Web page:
Similar to Refundable Credits, they are automatically applied whenever a new invoice is created.

So, how are they modelled ?

They are modelled very differently from Refundable Credits (and Adjustment Credits) as they are not represented using Credit Notes. Instead, they are represented as a running total at the customer level and can easily be increased or decreased using ledger-like entries.

Aren’t they similar to ‘Fixed Amount’ coupons?

The Promotional Credits are considered to be the reward for tasks accomplished (like referral bonus). Whereas coupons are for encouraging a future action (like subscribing to the discounted plan). This subtle difference comes into play when an invoice is refunded (or adjusted) – the invoice’s Promotional Credits are returned proportionately, whereas the discounts provided via coupons are not.

Credit Notes – Why is it a document?

Refundable Credits and Adjustment Credits have been modelled as Credit Notes. Credit Notes have a proper document structure, similar to Invoices. Though this design might seem a bit complex at the first glance, it provides the following advantages:

  • It is easier to calculate the reduction in your tax liability due to refunds and adjustments- they are captured as part of the Credit Notes.
  • Since Credit Notes are in the form of documents, they can be used for tax filing purposes.
  • Like invoices, Credit Notes can be sent to the customer if they require it.
  • Additionally in case of ‘Order Changes’ or ‘Return of Goods’, the specific items and quantity that were affected can be recorded as part of the Credit Note.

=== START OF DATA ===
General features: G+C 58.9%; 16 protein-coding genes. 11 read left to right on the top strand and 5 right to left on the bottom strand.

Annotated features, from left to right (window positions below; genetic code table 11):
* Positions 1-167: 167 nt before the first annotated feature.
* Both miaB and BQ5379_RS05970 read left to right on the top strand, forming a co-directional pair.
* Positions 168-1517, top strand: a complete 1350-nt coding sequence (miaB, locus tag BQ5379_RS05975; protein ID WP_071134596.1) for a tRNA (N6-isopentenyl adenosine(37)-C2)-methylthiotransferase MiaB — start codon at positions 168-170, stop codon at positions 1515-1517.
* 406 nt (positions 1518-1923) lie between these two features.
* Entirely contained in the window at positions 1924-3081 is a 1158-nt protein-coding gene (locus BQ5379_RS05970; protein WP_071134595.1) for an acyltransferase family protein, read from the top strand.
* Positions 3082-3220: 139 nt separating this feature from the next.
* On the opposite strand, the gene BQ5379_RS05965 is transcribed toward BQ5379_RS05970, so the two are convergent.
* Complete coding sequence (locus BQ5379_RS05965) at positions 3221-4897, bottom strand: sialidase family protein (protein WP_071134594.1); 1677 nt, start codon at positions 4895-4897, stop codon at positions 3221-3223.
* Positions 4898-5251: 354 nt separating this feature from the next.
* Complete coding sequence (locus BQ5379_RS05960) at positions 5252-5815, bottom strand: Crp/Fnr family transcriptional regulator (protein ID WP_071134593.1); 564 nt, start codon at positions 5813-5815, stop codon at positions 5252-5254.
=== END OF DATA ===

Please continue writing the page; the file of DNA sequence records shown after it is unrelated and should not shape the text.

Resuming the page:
• It is also easier to integrate it with accounting services as most of them use Credit Notes.

Peace of Mind

In general, too much flexibility in billing would make us reluctant about handing over the billing operations to a newbie team member. To ensure that there’s no room for errors, we decided to bake some sanity rules into the design.

Principles of Credit Notes – TL;DR Version

  • You should not inadvertently return money that was not paid by the customer in the first place.
  • You should always be able to return the money that was paid.

The above principles in mind, here are the main sanity rules:

  • Refundable Credits can be created only for the paid amount in an invoice. You could create multiple Refundable Credit Notes for the same invoice, but the total amount cannot be more than the paid amount for that invoice.
  • Like payments, you can now dissociate a Refundable Credit that was used to pay an invoice, and instead refund the cash to the customer or apply against another invoice(s).
  • An Adjustment Credit can be created only against an unpaid invoice. The maximum value cannot exceed the unpaid amount. And once created, it cannot be dissociated from its source invoice, nor used against another invoice. It can only be voided.
  • Adjustment Credits and Promotional Credits cannot be used to return money.


We are quite sure that we have blended the three types of credits in such a way as to simplify your workflows. In most cases, you won’t need to do anything. If there are credits available for a customer account, they are automatically used for the new invoice(s).

And in cases where manual intervention is needed, we have ensured only applicable actions are shown based on the context. For example, you would only be able to create Adjustment Credits if the invoice is unpaid, and only Refundable Credits for paid invoices.

And finally, we have provided simple and advanced options in UI:

  • Refunding will automatically create a Refundable Credit Note.
  • You can easily create a Credit Note by just providing the amount to be credited.
  • In case of order change, you could use the advanced Line Item Mode of creating the Credit Note where you could capture the specific items (and quantity) that were returned.

And hey, partially paid invoices, partial refunds, and even rounding off have been handled.

  1. So that, ladies and gentlemen, is how you keep nightmares at bay. New to Chargebee? Give it a spin, you’ll love it.
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Saravanan KP

Co-founder & CTO at Chargebee